Additionally, Theodore A. Postol, a former scientific adviser to the Chief of Naval Operations, and an MIT professor of Science, Technology and National Security, said that the National Security Council generated a “fraudulent intelligence report” as part of “a dedicated attempt to manufacture a false claim that the intelligence actually supported the president’s decision to attack Syria.”
And Philip Giraldi, a former CIA officer and Director of the Council for the National Interest, said that military and intelligence personnel intimately familiar with the Syrian chemical gas intelligence believe Trump’s claims are a “sham.” Giraldi said his intelligence sources are “astonished” by the establishment’s narrative, and that they are considering going public due to their concerns of an escalation of violence in Syria.
If this is true, it would be nice for those people to seek ways to disseminate their information as soon as possible. The longer the “Assad gassed his own people” claims stick around, the more likely people will be to accept Syrian regime change as palatable. This concept was studied by researchers from the University of Michigan who say there is a phenomenon known as “backfire” where misinformed people rarely change their minds when presented with the facts – and often become even more attached to their beliefs.
With the viral circulation of the term “fake news,” media outlets have been cracking down on their content and fact-checking like never before to make sure their reports are as accurate as possible, but there’s one thing that can’t be taken out of the equations: bias. Each outlet, however neutral they claim to be, has a certain readership that demands that they report on certain topics and angle them to fit their shared opinions, so while articles may be rooted in facts there is still a lot of information that is left out to keep the article relevant to readers.
Even the outlets with the best intentions have something different to say about the same event that another outlet is reporting on, and the only thing that readers can do is take each article with a grain of salt. Unfortunately, even if the majority of readers attempt to not react dramatically to an issue, those that can’t contain themselves then spew misinformation based on what they read from a biased news source and further add their opinions into the equation.
Keeping all of this in mind, Dustin Rogers, a comic artist from Columbus, Ohio, cleverly portrayed this media conundrum in one full strip to point out the basics of why media outlets and people are not trustworthy. View the strip below.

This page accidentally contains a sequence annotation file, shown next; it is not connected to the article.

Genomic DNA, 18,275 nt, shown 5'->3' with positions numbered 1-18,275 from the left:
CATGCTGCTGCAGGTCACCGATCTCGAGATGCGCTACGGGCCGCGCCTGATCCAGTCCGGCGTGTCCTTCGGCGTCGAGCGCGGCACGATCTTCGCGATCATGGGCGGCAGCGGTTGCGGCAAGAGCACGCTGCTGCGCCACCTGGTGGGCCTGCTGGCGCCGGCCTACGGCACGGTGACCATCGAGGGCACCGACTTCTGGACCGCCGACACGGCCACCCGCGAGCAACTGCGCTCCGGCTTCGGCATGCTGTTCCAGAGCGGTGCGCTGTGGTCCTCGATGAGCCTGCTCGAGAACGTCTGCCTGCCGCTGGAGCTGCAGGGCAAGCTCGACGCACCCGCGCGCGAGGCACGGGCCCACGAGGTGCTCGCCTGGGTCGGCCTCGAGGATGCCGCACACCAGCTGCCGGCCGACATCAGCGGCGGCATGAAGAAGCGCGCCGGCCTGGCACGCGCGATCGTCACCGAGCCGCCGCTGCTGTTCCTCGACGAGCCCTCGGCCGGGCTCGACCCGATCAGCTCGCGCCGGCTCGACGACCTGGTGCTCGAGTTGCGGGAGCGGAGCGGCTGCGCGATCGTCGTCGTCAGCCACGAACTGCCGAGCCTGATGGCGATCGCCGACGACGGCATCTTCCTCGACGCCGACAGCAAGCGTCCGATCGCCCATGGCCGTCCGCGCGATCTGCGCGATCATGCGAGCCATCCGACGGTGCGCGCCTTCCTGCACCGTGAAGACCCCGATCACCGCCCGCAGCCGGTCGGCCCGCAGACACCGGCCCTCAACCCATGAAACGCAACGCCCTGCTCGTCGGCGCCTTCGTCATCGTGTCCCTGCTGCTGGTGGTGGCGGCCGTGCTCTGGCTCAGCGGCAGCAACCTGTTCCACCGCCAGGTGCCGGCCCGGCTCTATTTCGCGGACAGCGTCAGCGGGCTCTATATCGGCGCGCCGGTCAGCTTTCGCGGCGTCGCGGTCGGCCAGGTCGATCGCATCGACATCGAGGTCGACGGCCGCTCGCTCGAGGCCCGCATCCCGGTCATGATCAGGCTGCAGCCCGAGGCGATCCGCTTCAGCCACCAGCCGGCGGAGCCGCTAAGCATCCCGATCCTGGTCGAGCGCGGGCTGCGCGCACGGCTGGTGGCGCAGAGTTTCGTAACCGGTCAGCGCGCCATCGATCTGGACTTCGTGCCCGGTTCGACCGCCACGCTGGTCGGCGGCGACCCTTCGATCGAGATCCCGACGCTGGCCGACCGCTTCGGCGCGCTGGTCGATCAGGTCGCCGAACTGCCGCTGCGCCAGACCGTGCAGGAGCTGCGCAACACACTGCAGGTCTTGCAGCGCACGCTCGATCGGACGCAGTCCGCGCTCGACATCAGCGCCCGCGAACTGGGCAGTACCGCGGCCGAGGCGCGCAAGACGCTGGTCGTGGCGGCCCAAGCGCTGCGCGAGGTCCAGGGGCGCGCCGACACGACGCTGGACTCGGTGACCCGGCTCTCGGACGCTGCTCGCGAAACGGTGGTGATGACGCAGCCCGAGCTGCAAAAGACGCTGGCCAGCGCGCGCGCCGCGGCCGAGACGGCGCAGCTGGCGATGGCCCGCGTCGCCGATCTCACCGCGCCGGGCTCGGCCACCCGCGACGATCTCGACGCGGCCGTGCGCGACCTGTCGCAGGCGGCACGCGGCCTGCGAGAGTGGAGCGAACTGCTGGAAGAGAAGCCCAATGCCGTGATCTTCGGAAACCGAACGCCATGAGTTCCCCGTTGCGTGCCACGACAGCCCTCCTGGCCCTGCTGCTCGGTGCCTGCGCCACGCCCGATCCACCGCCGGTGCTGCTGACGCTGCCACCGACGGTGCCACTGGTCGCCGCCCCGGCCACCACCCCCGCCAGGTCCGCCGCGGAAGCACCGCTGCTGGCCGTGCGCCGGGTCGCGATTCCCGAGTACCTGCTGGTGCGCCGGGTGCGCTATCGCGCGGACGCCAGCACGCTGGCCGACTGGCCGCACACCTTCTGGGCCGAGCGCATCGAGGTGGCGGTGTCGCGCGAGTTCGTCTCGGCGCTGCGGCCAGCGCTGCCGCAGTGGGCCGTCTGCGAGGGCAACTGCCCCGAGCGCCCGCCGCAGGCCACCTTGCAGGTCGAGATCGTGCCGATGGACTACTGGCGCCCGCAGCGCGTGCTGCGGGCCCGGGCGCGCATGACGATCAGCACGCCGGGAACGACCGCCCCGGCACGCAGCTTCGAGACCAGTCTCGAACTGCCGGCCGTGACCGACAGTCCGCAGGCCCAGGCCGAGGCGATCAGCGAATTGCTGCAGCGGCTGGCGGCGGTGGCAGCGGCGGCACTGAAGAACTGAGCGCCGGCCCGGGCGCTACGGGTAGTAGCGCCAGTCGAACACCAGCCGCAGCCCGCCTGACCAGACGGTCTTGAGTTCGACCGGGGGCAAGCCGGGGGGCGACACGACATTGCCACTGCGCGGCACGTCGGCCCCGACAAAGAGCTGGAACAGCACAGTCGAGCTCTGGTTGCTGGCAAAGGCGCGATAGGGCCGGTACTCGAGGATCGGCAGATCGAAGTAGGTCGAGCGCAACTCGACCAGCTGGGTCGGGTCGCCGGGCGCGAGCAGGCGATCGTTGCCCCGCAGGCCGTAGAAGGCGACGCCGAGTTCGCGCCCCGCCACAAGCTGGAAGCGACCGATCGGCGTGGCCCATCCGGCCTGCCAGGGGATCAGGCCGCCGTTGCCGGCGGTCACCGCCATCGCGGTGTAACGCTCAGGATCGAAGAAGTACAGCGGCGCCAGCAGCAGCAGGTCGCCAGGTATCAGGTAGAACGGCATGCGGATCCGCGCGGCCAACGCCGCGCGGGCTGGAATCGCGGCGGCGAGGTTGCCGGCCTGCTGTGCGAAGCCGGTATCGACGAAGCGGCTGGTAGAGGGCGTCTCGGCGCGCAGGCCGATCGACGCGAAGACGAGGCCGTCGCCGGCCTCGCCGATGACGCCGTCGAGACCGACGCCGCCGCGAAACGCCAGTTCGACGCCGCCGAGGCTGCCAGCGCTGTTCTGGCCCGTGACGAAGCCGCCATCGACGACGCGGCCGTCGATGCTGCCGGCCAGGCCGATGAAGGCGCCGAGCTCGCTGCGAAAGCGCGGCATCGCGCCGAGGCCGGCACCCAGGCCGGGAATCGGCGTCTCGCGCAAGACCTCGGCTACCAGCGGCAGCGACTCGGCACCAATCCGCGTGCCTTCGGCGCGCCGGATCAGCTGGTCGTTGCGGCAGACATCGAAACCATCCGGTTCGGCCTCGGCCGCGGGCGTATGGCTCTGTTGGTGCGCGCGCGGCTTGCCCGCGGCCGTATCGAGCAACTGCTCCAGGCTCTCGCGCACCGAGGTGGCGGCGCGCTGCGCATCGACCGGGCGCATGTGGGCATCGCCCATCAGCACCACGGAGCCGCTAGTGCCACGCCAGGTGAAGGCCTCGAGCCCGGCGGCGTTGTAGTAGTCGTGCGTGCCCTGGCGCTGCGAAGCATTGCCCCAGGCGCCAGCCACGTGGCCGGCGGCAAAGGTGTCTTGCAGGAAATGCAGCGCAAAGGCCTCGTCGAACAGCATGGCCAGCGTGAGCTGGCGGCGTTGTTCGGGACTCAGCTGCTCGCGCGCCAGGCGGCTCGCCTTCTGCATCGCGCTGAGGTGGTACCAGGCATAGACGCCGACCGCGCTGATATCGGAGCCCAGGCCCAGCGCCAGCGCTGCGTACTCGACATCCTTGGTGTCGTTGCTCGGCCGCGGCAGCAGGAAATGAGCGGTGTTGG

Facebook’s war against common sense continues.
Facebook has been
spamming alerting users about how to spot fake news or ‘false news’ as they call it. It’s an insult to most people’s intelligence, but for the sake up absolute clarity, I thought I’d go through each ‘helpful’ tip one step at a time.
Here they are along with my own advice on what it means.
1. Be sceptical of headlines:
False news stories often have catch headlines in all caps with exclamation points. If shocking claims in the headlines sound unbelievable they probably are.
Yes some headlines are very misleading.
The above headline is from a fake story. Russia and Iran have said quite the opposite. The fake story was exposed in an exclusive report in The Duran. So yes, be careful of false and misleading headlines.
2. Look closely at the URL:
A phony or look-alike URL may be a warning sound of false news. Many false news sites mimic authentic news stories by making small changes the URL. You can go to the site to compare the URL to established sources.
If you go to http://www.cnn.com, you may think that you are entering a news website but you are actually entering a site dedicated to pro-Clinton family propaganda where the truth is as expendable as a young intern.
Also beware of http://www.clintonfoundation.com
It may look like a harmless lobbying website, but unless you’re as rich as the King of Saudi Arabia, but prepared to be in heavy debt.
3. Investigate the source:
Ensure that the story is written by a source you trust with a reputation for accuracy. If the story comes from an unfamiliar organisation, check their ‘About’ section to learn more.
It is always important to check the agenda of your source, even if the agenda isn’t well hidden.
Although a favourite among smug liberals, the British Broadcasting Corporation is a state-owned entity of the British state, paid for through a compulsory regressive tax.
The ‘news’ on the BBC aims to push the globalist agenda of the very boring, arrogant and dangerous British elite.
4. Watch for unusual formatting:
Many false news sites have misspellings or awkward layouts. Read carefully if you see these signs.
Not just layouts. Here’s another classic from the BBC when they interviewed the wrong man.
5. Consider the photos: